Governments and big business can better support young people – and here’s how

 

Michael Mapstone

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Across the globe, voices from younger generations are leading on the defining issues of our age. Swedish teenager Greta Thunberg sparked widespread climate change protests in more than 100 countries, Alexandria Ocasio-Cortez has forced the Democrats leftwards on touchstone issues, and Malala Yousafzai has helped to grow educational opportunities for girls and young women in Pakistan and beyond.

Politicians and business people, as well as those in the charity and non-profit world, should not only acknowledge this youthful drive for political and social engagement, they need to willingly hand the next generation their megaphone and trust them to find their own voice.

So how can governments and the corporate world nurture this enthusiasm? From a global non-profit viewpoint – and with compelling evidence from Brazil, South Africa and elsewhere – we see the means to unlock that potential.

What motivates young people to get involved?
The causes of choice among younger generations reflect their reality – inequality, climate change, mass migration owing to civil strife (Syria, Iraq) and economic meltdown such as the crisis in Venezuela are at the centre of their consciousness.

In Brazil, youth activism is acting as a counterfoil to the administration of Jair Bolsonaro. Whilst in South Africa, it is driven by widespread corruption allegations against the African National Congress (ANC).

The South African government has been accused of failing the country’s youth, denying them access to quality education and training. The Economist’s 2019 Pocket World in Figures estimates that South Africa has the highest rate of youth (15-24) unemployment in the world – a startling 57.4 per cent. That’s over 9.5 million young South Africans, disenfranchised and unable to pursue a career.

This lost potential and the activism it is fuelling echoes elsewhere, with research showing that there are 30 countries with youth unemployment rates of 30 per cent or higher, from Greece to Gabon and Saudi Arabia to Spain. Brazil is 28th worst on the list, with 30.5 per cent of 15-24 year olds out of work – or nearly 34 million people.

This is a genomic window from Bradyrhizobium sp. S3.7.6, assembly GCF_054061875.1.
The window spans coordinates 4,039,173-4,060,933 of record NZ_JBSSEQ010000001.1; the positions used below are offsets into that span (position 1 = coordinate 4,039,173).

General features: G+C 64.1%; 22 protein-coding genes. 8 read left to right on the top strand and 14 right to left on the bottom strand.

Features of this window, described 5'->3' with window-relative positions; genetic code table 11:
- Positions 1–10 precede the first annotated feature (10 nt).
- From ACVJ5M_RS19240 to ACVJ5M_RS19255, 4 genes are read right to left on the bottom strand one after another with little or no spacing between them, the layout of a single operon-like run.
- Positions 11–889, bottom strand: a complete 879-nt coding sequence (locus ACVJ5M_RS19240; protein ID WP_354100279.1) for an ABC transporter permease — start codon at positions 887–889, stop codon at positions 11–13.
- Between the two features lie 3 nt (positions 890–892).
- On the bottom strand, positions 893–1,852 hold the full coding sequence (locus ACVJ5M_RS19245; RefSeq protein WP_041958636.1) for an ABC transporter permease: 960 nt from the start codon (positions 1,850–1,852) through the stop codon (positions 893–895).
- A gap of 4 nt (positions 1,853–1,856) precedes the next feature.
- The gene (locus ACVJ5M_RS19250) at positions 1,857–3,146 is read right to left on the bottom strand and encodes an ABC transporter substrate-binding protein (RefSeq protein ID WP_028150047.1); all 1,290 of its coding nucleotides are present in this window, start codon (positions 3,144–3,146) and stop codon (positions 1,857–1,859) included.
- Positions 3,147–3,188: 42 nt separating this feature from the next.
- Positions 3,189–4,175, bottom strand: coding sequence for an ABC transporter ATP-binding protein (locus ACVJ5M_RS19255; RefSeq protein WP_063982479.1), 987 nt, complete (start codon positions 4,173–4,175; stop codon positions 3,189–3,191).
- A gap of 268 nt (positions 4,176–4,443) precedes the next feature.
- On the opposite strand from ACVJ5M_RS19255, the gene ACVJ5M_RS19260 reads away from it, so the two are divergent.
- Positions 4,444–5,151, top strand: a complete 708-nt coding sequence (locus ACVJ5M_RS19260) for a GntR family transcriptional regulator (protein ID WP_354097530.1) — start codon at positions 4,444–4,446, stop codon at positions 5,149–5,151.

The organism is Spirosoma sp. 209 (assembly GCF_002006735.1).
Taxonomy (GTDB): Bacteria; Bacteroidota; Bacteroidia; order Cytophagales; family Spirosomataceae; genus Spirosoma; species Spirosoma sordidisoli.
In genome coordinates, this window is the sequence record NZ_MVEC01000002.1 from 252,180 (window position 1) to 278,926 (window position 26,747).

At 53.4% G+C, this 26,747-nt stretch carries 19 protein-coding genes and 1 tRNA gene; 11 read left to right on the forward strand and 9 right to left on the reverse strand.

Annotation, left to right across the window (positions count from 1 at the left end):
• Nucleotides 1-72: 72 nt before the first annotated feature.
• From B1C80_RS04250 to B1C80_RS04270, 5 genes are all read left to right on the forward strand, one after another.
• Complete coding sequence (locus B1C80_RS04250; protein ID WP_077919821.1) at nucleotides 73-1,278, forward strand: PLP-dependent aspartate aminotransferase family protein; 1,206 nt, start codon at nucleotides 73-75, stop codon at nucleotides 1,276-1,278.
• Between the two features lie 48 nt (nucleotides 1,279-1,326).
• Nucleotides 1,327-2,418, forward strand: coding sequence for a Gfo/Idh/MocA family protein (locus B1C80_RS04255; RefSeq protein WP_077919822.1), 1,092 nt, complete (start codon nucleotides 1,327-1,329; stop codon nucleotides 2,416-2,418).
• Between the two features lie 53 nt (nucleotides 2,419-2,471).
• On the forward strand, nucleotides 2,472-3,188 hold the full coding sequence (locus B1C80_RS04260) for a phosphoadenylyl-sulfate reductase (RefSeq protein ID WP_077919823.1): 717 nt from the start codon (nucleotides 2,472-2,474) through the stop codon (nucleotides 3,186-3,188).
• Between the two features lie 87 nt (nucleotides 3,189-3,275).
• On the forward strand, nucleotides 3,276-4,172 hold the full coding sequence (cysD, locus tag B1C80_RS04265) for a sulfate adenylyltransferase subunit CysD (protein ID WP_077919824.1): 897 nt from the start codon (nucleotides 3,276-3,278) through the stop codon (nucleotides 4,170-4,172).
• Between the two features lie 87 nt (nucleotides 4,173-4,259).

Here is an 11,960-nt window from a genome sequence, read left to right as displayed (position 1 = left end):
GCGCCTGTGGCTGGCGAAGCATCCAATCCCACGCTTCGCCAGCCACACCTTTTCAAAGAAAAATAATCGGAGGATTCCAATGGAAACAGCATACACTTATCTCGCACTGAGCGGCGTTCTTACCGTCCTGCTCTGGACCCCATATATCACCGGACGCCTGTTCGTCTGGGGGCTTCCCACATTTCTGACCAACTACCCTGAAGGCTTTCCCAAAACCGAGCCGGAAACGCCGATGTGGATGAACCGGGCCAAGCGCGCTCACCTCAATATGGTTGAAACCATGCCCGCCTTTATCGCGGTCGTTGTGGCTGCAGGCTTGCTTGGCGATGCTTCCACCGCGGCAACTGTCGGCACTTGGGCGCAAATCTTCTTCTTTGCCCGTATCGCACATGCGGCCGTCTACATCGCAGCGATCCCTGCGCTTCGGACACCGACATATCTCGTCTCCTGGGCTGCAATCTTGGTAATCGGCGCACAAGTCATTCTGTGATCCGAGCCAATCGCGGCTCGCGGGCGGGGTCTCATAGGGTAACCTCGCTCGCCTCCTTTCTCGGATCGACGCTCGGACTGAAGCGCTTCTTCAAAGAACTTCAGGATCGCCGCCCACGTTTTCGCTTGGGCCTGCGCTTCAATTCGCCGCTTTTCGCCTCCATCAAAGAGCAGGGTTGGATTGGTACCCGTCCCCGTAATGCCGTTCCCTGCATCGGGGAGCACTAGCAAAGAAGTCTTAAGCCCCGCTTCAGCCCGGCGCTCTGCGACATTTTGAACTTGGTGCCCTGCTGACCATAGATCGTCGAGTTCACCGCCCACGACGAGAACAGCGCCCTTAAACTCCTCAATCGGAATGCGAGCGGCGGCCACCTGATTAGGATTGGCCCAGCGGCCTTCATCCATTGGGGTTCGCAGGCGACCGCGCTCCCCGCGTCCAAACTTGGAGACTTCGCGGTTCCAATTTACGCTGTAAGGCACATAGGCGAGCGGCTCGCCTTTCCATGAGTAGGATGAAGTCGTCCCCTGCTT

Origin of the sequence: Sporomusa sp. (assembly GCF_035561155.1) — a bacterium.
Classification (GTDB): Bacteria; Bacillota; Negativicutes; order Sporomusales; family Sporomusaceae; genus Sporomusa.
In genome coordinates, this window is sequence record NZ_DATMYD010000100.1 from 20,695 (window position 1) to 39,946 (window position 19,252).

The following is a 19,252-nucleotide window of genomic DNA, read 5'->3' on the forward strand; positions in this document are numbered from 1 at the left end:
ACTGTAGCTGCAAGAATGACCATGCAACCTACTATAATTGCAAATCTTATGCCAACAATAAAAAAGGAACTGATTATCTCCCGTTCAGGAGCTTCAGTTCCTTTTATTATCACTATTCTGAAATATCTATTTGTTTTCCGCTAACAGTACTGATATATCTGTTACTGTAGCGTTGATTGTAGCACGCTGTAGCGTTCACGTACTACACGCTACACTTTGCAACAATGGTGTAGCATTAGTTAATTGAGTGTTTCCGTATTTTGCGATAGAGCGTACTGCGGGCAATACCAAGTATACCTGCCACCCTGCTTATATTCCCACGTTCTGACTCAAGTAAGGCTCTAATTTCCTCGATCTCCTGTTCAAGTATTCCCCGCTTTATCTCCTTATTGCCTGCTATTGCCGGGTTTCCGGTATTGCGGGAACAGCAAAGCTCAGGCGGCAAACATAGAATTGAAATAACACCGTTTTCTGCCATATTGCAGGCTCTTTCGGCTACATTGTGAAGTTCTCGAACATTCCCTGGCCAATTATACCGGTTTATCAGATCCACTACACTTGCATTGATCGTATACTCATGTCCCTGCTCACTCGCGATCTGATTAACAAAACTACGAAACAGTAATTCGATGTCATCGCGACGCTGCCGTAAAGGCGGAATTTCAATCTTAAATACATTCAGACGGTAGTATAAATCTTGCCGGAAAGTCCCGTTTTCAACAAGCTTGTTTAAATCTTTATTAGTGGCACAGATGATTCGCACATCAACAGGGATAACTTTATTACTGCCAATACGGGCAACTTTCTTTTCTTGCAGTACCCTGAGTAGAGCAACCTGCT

The business world
The private sector relies on young people, not least to buy their products and services. The total global projected advertising spend targeting children – just children – is anticipated to be $4.2 billion in 2019. By 2030, the UN estimates that the number of 15-24 year olds worldwide will rise to 1.3 billion.

There are clear upsides for businesses that listen to young, progressive consumers. Adidas recently doubled production of their Parley line of running shoes, constructed from reclaimed ocean plastic in a bid to battle environmental degradation while reflecting a brand ethos that is aligned with the concerns of modern shoppers. Big business also brings influence when it comes to tackling social challenges, as they often have the ear of government and can reflect the progressive attitudes of their customers – a perhaps unintended but nonetheless welcome consequence of all of those young consumers.

Global governments
When the South African government bowed to youth-led pressure and allocated R57 billion ($4.1billion USD) in the 2018 budget to fund fee-free higher education, it was a welcome first step. But crucially, young people did not pause in their mission. Their protests shifted to registration fees and a shortage of student housing on campus – key barriers to entry.

In Brazil, despite immense challenges, there are also bright spots that hint at progress.

The Latin American Leadership Academy (LALA) runs a pre-university bootcamp leadership programme that develops and connects socially-conscious young people across the continent with the aim of creating an ecosystem of young leaders who will one day drive the continent to greater heights.

From the United States to Pakistan, Brazil to South Africa and everywhere in between, the message is clear: give youth a chance. With active support from political and corporate circles, there’s a generation of change-makers out there itching to make a difference.

Michael Mapstone is Director of International at the Charities Aid Foundation


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